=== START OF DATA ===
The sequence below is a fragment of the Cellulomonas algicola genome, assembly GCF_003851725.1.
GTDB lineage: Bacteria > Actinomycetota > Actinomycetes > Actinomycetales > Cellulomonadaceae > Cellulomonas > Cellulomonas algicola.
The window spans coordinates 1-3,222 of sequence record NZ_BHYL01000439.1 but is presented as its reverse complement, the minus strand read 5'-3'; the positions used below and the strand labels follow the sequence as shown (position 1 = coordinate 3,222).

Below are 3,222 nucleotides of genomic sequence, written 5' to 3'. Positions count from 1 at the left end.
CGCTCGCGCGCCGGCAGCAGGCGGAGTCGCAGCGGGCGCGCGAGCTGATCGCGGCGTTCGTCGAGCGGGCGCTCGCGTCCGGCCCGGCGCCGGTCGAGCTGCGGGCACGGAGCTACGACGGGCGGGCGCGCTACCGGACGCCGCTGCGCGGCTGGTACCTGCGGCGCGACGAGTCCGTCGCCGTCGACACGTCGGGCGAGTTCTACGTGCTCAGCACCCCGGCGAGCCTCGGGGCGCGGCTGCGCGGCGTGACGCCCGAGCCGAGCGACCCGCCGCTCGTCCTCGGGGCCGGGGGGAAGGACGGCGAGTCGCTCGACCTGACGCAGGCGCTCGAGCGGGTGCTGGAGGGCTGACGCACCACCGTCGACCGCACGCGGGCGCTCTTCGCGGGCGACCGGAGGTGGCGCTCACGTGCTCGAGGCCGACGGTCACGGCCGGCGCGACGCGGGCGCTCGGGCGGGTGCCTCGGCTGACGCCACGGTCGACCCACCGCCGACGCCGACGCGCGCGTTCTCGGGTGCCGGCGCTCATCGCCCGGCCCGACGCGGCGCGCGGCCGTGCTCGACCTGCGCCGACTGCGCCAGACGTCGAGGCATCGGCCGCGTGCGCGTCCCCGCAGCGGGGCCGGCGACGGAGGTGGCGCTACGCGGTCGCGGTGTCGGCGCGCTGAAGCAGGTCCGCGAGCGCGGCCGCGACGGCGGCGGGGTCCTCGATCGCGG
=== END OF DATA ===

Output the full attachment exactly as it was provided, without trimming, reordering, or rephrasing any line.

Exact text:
The sequence below is a fragment of the Cellulomonas algicola genome, assembly GCF_003851725.1.
GTDB lineage: Bacteria > Actinomycetota > Actinomycetes > Actinomycetales > Cellulomonadaceae > Cellulomonas > Cellulomonas algicola.
The window spans coordinates 1-3,222 of sequence record NZ_BHYL01000439.1 but is presented as its reverse complement, the minus strand read 5'-3'; the positions used below and the strand labels follow the sequence as shown (position 1 = coordinate 3,222).

Below are 3,222 nucleotides of genomic sequence, written 5' to 3'. Positions count from 1 at the left end.
CGCTCGCGCGCCGGCAGCAGGCGGAGTCGCAGCGGGCGCGCGAGCTGATCGCGGCGTTCGTCGAGCGGGCGCTCGCGTCCGGCCCGGCGCCGGTCGAGCTGCGGGCACGGAGCTACGACGGGCGGGCGCGCTACCGGACGCCGCTGCGCGGCTGGTACCTGCGGCGCGACGAGTCCGTCGCCGTCGACACGTCGGGCGAGTTCTACGTGCTCAGCACCCCGGCGAGCCTCGGGGCGCGGCTGCGCGGCGTGACGCCCGAGCCGAGCGACCCGCCGCTCGTCCTCGGGGCCGGGGGGAAGGACGGCGAGTCGCTCGACCTGACGCAGGCGCTCGAGCGGGTGCTGGAGGGCTGACGCACCACCGTCGACCGCACGCGGGCGCTCTTCGCGGGCGACCGGAGGTGGCGCTCACGTGCTCGAGGCCGACGGTCACGGCCGGCGCGACGCGGGCGCTCGGGCGGGTGCCTCGGCTGACGCCACGGTCGACCCACCGCCGACGCCGACGCGCGCGTTCTCGGGTGCCGGCGCTCATCGCCCGGCCCGACGCGGCGCGCGGCCGTGCTCGACCTGCGCCGACTGCGCCAGACGTCGAGGCATCGGCCGCGTGCGCGTCCCCGCAGCGGGGCCGGCGACGGAGGTGGCGCTACGCGGTCGCGGTGTCGGCGCGCTGAAGCAGGTCCGCGAGCGCGGCCGCGACGGCGGCGGGGTCCTCGATCGCGG